If you have any questions about the M.Ed/Credential program I am in, I would be happy to hook you up with some info. MIT also has an incredible program called Lifelong Kindergarten which is basically the coolest thing to hit education since, well, I don't know what, but it's awesome. Also, if you quit your job, you may be able to make a claim that your EFC will be low, and that could help with the $$.
posted by These Birds of a Feather at 7:04 PM on September 29, 2011




Yeah, the Carnegie Mellon program is a good example of another type of program that could be a good option. I can see where it could be beneficial to take a more interdisciplinary route. I'm thinking of programs like MIT Comparative Media Studies or ITP at NYU.

On the other hand, I really want to get a strong background in teaching for all the reasons These Birds of a Feather mentioned. My experience in the classroom (I did Teach for America) taught me so much and since I haven't worked with kids in few years, I really need to get back into it. But I do have some concerns about being the "odd person out" in an education program.
posted by pourtant at 8:50 PM on September 29, 2011


I've designed a few serious/educational games, and I regret to inform you that I've never had a trained teacher on the team, not even one time, and not an educational consultant, either. I have had a consultant come in and write a curriculum around the game. After the game had been completely designed, written, and built. Make of this what you will.

My suggestion, actually, would be to start talking to the kinds of people you might want to work with before your go out for any kind of degree -- actual companies, sure, but also talk to people on Gameful, reach out to the Serious Games SIG of the IGDA (though I'm not sure how active it is). It's possible you can start doing the work you want to do without any further education at all. You would be amazed how many game developers and designers come into the field with no formal training. Like me! I'm a journalist by degree, for crying out loud.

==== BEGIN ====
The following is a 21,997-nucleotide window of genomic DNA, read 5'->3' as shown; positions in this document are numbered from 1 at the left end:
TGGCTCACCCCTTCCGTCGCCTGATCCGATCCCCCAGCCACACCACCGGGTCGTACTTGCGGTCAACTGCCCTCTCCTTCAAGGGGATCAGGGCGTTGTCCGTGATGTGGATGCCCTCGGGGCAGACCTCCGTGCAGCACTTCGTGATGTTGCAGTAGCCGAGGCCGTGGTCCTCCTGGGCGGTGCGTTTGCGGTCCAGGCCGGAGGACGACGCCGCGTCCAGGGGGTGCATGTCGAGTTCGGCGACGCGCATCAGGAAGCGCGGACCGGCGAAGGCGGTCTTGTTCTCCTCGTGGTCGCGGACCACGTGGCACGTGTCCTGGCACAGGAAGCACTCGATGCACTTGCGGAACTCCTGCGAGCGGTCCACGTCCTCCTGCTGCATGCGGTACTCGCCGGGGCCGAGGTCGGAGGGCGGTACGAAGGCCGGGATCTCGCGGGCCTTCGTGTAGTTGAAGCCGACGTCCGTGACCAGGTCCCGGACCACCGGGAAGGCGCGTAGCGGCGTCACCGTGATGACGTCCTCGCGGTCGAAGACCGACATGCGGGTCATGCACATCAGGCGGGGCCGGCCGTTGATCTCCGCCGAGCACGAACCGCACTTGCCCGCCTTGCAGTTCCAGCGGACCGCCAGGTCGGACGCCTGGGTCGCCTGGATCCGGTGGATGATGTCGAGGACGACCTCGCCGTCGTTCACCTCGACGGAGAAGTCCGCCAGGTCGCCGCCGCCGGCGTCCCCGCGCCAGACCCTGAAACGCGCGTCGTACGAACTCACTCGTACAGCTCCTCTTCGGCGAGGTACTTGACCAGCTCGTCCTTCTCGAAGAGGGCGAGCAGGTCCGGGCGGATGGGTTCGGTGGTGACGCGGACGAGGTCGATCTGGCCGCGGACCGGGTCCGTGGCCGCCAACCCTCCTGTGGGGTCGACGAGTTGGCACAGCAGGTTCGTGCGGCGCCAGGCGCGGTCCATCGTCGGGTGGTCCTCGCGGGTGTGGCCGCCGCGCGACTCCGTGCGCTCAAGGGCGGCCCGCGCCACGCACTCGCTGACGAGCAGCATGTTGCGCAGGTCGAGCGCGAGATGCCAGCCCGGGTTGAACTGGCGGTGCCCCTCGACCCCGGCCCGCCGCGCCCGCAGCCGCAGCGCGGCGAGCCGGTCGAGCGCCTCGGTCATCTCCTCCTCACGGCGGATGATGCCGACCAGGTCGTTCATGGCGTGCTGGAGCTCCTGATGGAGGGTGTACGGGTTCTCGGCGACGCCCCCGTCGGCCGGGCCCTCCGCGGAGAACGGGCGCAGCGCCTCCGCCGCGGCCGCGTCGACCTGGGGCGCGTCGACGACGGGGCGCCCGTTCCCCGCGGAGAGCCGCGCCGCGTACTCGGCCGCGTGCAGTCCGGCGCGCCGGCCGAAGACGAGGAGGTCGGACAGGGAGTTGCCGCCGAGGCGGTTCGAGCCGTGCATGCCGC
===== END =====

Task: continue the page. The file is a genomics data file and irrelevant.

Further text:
But if it turns out more schooling will help you... interdisciplinary is the way and the light, and failing that, straight game design; any program geared toward training teachers is not going to get you where you want to go. Why don't you reach out to Edward Castronova at Indiana University? He gave a very, very thoughtful talk at ARGfest this year about what students want out of a game; he's clearly done quite a lot of thinking and experimentation on making a game around learning that actually works. I believe his program isn't explicitly about education, but if his program isn't exactly right for you, I am fairly sure he could make the perfect suggestion for somewhere else.

Anyway, if you reach out into the serious games community and start building relationships, it might help you to start doing it sooner; and even if not, it's no bad thing to establish a network early, rather than late. Unfortunately, that winds up being a lot more important than expertise when it comes time to actually get work.

I hope this jumble is a little helpful to you -- and feel free to MeMail me any time.

posted by Andrhia at 6:26 AM on September 30, 2011


Doh! Can a mod fix my bad em tag? It was only supposed to be the word "after."
posted by Andrhia at 6:29 AM on September 30, 2011


If you have good, clear ideas already, maybe team up with a programmer?
posted by CautionToTheWind at 9:14 AM on September 30, 2011